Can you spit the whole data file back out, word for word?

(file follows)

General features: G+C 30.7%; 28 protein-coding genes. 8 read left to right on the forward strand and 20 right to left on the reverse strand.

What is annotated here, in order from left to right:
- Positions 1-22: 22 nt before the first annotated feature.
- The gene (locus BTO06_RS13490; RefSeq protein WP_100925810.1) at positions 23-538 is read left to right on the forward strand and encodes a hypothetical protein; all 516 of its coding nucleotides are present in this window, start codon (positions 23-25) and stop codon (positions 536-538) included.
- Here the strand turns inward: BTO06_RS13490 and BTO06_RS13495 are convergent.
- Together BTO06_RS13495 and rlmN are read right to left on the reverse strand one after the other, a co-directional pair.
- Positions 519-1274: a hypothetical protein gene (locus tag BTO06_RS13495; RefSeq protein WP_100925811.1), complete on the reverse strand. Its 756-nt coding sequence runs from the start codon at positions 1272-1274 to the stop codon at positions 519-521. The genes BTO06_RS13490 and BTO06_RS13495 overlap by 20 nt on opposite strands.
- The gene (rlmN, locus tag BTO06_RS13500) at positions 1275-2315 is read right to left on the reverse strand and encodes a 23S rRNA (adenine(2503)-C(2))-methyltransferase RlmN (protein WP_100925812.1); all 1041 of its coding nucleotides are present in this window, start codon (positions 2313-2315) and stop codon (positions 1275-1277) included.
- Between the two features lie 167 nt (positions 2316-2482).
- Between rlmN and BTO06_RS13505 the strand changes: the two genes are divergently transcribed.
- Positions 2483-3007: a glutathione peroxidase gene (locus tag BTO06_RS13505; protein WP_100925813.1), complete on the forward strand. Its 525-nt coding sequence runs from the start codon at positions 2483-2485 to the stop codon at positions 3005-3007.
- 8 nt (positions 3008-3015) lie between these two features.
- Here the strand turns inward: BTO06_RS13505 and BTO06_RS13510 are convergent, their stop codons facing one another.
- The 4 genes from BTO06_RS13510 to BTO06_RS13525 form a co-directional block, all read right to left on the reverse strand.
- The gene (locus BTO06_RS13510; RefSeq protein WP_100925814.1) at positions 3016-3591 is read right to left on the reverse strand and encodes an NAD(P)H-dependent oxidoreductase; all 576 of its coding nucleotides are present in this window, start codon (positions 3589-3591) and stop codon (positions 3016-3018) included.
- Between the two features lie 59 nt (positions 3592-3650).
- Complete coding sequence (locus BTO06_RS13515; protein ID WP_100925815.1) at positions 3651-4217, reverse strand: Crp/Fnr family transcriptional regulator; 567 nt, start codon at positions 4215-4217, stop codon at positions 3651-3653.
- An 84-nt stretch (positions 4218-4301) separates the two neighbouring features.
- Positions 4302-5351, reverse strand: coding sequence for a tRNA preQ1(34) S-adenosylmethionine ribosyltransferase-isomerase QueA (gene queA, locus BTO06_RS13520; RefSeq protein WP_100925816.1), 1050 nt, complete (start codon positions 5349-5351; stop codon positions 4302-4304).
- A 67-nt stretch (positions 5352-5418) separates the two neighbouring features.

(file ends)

General features: G+C 30.7%; 28 protein-coding genes. 8 read left to right on the forward strand and 20 right to left on the reverse strand.

What is annotated here, in order from left to right:
- Positions 1-22: 22 nt before the first annotated feature.
- The gene (locus BTO06_RS13490; RefSeq protein WP_100925810.1) at positions 23-538 is read left to right on the forward strand and encodes a hypothetical protein; all 516 of its coding nucleotides are present in this window, start codon (positions 23-25) and stop codon (positions 536-538) included.
- Here the strand turns inward: BTO06_RS13490 and BTO06_RS13495 are convergent.
- Together BTO06_RS13495 and rlmN are read right to left on the reverse strand one after the other, a co-directional pair.
- Positions 519-1274: a hypothetical protein gene (locus tag BTO06_RS13495; RefSeq protein WP_100925811.1), complete on the reverse strand. Its 756-nt coding sequence runs from the start codon at positions 1272-1274 to the stop codon at positions 519-521. The genes BTO06_RS13490 and BTO06_RS13495 overlap by 20 nt on opposite strands.
- The gene (rlmN, locus tag BTO06_RS13500) at positions 1275-2315 is read right to left on the reverse strand and encodes a 23S rRNA (adenine(2503)-C(2))-methyltransferase RlmN (protein WP_100925812.1); all 1041 of its coding nucleotides are present in this window, start codon (positions 2313-2315) and stop codon (positions 1275-1277) included.
- Between the two features lie 167 nt (positions 2316-2482).
- Between rlmN and BTO06_RS13505 the strand changes: the two genes are divergently transcribed.
- Positions 2483-3007: a glutathione peroxidase gene (locus tag BTO06_RS13505; protein WP_100925813.1), complete on the forward strand. Its 525-nt coding sequence runs from the start codon at positions 2483-2485 to the stop codon at positions 3005-3007.
- 8 nt (positions 3008-3015) lie between these two features.
- Here the strand turns inward: BTO06_RS13505 and BTO06_RS13510 are convergent, their stop codons facing one another.
- The 4 genes from BTO06_RS13510 to BTO06_RS13525 form a co-directional block, all read right to left on the reverse strand.
- The gene (locus BTO06_RS13510; RefSeq protein WP_100925814.1) at positions 3016-3591 is read right to left on the reverse strand and encodes an NAD(P)H-dependent oxidoreductase; all 576 of its coding nucleotides are present in this window, start codon (positions 3589-3591) and stop codon (positions 3016-3018) included.
- Between the two features lie 59 nt (positions 3592-3650).
- Complete coding sequence (locus BTO06_RS13515; protein ID WP_100925815.1) at positions 3651-4217, reverse strand: Crp/Fnr family transcriptional regulator; 567 nt, start codon at positions 4215-4217, stop codon at positions 3651-3653.
- An 84-nt stretch (positions 4218-4301) separates the two neighbouring features.
- Positions 4302-5351, reverse strand: coding sequence for a tRNA preQ1(34) S-adenosylmethionine ribosyltransferase-isomerase QueA (gene queA, locus BTO06_RS13520; RefSeq protein WP_100925816.1), 1050 nt, complete (start codon positions 5349-5351; stop codon positions 4302-4304).
- A 67-nt stretch (positions 5352-5418) separates the two neighbouring features.